Unexpected traffic was coming into the site, even after public data showed that there were several hundreds of thousands of dollars spent load testing this particular site. Now you would have thought that when you run a survey for 25 million people, you could probably anticipate the amount of traffic coming in, particularly when it has to be done in a single day.

So this heavily impacted the department that was responsible, the Australian Bureau of Statistics within the Australian government. The census is done online, but for those that don’t want to do it online, it’s also delivered in a physical package.

3:04 Census Collectors

Census package collectors receive negative feedback, including death threats [presentation by Gus Robertson of NGINX at nginx.conf 2016]

So collectors come and collect those packages, and not only did they get negative responses, some of them actually got death threats. People were so frustrated that because this is compulsory to complete, and that the government didn’t organize it correctly, they had to complete the physical documents rather than go online. So this certainly had a perception issue for the Australian Bureau of Statistics, but it even went further than that.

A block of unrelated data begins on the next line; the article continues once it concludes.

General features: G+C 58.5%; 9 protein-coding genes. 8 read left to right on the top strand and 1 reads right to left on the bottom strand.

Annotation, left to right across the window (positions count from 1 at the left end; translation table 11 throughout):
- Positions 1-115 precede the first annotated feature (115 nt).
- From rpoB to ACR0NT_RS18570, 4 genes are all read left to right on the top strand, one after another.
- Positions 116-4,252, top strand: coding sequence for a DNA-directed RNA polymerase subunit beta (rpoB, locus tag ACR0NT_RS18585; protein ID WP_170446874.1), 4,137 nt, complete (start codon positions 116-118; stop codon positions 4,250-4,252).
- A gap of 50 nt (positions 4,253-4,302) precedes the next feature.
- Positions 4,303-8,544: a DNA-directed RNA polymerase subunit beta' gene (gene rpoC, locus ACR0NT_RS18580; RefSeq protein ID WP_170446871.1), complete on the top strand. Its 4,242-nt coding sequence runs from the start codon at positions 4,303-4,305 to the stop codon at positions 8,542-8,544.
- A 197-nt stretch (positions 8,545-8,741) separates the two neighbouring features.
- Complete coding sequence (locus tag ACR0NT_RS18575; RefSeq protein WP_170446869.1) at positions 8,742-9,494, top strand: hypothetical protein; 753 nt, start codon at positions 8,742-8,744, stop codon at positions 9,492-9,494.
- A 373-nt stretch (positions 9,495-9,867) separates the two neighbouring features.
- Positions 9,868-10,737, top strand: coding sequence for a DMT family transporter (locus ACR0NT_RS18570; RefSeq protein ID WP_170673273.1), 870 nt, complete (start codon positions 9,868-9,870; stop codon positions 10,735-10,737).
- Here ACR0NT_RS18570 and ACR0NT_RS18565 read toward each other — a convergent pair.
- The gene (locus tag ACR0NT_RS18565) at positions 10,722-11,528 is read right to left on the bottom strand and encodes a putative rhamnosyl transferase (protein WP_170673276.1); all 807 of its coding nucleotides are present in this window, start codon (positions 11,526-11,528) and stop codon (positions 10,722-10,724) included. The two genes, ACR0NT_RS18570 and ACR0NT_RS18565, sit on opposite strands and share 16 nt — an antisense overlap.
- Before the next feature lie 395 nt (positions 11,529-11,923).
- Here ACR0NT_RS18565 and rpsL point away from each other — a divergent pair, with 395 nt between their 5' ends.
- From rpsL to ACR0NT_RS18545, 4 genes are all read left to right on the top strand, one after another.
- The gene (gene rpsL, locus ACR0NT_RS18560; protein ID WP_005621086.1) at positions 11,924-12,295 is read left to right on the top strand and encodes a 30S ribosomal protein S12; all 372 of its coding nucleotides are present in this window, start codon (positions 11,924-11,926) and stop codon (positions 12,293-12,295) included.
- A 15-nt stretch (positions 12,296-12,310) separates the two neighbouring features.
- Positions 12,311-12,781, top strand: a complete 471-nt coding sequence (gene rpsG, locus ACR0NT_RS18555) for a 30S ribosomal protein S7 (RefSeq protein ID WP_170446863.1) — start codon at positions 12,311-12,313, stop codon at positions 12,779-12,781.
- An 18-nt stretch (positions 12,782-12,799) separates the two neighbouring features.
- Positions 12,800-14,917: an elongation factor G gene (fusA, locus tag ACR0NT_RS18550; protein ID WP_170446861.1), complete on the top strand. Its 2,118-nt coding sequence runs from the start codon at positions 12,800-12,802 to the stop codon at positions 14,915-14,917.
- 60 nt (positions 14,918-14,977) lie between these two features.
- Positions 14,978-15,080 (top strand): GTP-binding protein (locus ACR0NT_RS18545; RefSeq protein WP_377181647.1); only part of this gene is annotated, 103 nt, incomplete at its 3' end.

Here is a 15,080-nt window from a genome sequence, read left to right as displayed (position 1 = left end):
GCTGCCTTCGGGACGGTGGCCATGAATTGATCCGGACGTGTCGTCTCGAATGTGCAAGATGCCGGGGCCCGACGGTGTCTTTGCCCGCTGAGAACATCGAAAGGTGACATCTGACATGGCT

3:31 Census Affects Prime Minister’s Credibility

Negative census experience affects the Prime Minister's credibility [presentation by Gus Robertson of NGINX at nginx.conf 2016]

It even got to the point where the Australian press were questioning the validity and credibility of the Prime Minister to run the country if he can’t run a website. These are the stakes for today’s world. These are the stakes that we live at and let me tell you, there’s no mercy.

Consumers have no mercy and the press has no mercy. In an instant, as soon as your site is down, your customers are complaining online on social media, on Twitter, and the press is publishing articles about your site being down.

4:04 Don’t Make Your Best Day Your Worst

Don't make your best day, your worst with NGINX load balancing and web serving [presentation by Gus Robertson,of NGINX at nginx.conf 2016]